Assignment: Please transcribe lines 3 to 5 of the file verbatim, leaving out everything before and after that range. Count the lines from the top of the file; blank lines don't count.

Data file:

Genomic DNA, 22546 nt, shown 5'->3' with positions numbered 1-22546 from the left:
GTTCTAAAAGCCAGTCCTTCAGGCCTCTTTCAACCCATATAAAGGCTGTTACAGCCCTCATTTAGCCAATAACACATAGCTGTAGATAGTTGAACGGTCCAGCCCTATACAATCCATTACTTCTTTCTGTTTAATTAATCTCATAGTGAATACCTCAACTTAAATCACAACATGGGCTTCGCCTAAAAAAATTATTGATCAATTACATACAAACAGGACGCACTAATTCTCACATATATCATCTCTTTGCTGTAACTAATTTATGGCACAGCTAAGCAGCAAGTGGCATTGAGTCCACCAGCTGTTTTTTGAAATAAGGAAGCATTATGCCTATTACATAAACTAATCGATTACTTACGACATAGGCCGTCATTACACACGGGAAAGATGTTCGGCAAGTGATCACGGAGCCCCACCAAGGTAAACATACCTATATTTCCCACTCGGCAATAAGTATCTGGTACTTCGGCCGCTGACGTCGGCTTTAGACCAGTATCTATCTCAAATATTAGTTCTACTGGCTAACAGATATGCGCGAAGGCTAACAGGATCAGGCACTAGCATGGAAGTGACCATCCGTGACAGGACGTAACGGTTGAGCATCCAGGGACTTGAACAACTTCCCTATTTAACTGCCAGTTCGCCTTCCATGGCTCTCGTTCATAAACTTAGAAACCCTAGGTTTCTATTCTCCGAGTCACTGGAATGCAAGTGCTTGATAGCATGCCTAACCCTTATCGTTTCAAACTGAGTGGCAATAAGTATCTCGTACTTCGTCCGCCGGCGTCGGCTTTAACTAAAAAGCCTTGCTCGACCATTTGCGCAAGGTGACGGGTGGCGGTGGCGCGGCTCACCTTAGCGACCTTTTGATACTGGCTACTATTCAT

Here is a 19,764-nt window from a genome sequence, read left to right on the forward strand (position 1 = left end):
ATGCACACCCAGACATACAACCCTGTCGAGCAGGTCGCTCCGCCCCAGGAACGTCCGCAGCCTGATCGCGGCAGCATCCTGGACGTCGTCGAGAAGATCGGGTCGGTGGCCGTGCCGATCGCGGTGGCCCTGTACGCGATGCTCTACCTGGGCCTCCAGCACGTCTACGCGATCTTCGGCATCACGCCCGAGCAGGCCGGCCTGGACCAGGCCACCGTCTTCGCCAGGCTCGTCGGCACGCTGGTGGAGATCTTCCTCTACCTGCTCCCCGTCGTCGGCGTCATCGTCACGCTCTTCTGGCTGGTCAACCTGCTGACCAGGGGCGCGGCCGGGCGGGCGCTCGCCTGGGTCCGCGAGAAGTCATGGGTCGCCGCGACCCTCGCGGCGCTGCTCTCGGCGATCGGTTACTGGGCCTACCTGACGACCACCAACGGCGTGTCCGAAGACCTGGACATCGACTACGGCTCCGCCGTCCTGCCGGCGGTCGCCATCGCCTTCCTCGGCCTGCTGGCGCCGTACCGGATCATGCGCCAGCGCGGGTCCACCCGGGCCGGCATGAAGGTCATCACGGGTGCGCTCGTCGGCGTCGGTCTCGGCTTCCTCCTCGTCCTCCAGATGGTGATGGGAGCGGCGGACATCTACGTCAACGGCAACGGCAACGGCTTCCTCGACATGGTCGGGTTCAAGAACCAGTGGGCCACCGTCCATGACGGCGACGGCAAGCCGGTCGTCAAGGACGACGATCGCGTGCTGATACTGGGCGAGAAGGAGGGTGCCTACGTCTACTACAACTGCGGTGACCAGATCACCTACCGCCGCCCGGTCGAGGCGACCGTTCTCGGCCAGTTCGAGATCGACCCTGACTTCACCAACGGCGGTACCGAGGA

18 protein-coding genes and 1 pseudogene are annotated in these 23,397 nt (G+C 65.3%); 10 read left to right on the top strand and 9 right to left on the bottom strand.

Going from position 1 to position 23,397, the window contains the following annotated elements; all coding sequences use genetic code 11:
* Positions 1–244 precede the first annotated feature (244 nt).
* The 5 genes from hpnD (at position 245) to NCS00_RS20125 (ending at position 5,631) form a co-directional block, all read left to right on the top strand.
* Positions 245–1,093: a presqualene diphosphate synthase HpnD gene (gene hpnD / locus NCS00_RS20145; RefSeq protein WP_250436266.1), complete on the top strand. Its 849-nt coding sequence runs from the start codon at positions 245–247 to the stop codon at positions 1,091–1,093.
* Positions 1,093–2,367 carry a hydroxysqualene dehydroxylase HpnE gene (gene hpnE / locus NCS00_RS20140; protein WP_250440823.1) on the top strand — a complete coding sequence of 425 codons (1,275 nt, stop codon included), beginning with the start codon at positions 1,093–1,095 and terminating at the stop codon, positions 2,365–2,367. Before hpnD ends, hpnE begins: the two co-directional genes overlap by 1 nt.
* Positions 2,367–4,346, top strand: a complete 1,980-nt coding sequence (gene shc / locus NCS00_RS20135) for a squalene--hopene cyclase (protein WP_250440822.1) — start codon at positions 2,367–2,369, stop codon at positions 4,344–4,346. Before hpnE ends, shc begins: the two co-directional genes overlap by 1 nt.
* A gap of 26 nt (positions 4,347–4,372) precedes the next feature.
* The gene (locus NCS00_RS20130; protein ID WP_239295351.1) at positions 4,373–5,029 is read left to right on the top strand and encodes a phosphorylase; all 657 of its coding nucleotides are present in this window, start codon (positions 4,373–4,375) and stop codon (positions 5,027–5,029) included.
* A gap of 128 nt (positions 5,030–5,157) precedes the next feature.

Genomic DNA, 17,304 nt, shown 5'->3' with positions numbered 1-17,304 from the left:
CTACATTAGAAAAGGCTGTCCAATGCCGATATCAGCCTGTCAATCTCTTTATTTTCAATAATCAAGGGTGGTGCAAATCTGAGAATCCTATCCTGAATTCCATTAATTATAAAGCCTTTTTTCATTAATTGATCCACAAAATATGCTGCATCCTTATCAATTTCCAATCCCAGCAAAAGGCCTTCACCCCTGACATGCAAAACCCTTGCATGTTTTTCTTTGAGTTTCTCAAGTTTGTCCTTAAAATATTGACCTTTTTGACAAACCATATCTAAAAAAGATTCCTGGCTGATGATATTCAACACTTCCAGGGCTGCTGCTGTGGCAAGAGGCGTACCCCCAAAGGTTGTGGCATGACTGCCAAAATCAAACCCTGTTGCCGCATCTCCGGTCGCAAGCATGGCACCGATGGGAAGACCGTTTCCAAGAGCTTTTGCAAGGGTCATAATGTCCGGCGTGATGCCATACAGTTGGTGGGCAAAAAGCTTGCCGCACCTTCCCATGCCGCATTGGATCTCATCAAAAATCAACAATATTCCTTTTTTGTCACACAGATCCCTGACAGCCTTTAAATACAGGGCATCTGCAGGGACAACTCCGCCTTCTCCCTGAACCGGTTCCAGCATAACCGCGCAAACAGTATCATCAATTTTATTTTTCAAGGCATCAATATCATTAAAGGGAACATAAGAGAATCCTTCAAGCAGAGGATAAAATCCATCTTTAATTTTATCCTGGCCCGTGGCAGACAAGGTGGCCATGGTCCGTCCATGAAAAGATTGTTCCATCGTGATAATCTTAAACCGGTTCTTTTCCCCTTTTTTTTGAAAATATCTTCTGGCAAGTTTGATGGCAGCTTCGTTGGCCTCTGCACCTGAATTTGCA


Here is a 19,764-nt window from a genome sequence, read left to right on the forward strand (position 1 = left end):
ATGCACACCCAGACATACAACCCTGTCGAGCAGGTCGCTCCGCCCCAGGAACGTCCGCAGCCTGATCGCGGCAGCATCCTGGACGTCGTCGAGAAGATCGGGTCGGTGGCCGTGCCGATCGCGGTGGCCCTGTACGCGATGCTCTACCTGGGCCTCCAGCACGTCTACGCGATCTTCGGCATCACGCCCGAGCAGGCCGGCCTGGACCAGGCCACCGTCTTCGCCAGGCTCGTCGGCACGCTGGTGGAGATCTTCCTCTACCTGCTCCCCGTCGTCGGCGTCATCGTCACGCTCTTCTGGCTGGTCAACCTGCTGACCAGGGGCGCGGCCGGGCGGGCGCTCGCCTGGGTCCGCGAGAAGTCATGGGTCGCCGCGACCCTCGCGGCGCTGCTCTCGGCGATCGGTTACTGGGCCTACCTGACGACCACCAACGGCGTGTCCGAAGACCTGGACATCGACTACGGCTCCGCCGTCCTGCCGGCGGTCGCCATCGCCTTCCTCGGCCTGCTGGCGCCGTACCGGATCATGCGCCAGCGCGGGTCCACCCGGGCCGGCATGAAGGTCATCACGGGTGCGCTCGTCGGCGTCGGTCTCGGCTTCCTCCTCGTCCTCCAGATGGTGATGGGAGCGGCGGACATCTACGTCAACGGCAACGGCAACGGCTTCCTCGACATGGTCGGGTTCAAGAACCAGTGGGCCACCGTCCATGACGGCGACGGCAAGCCGGTCGTCAAGGACGACGATCGCGTGCTGATACTGGGCGAGAAGGAGGGTGCCTACGTCTACTACAACTGCGGTGACCAGATCACCTACCGCCGCCCGGTCGAGGCGACCGTTCTCGGCCAGTTCGAGATCGACCCTGACTTCACCAACGGCGGTACCGAGGA

18 protein-coding genes and 1 pseudogene are annotated in these 23,397 nt (G+C 65.3%); 10 read left to right on the top strand and 9 right to left on the bottom strand.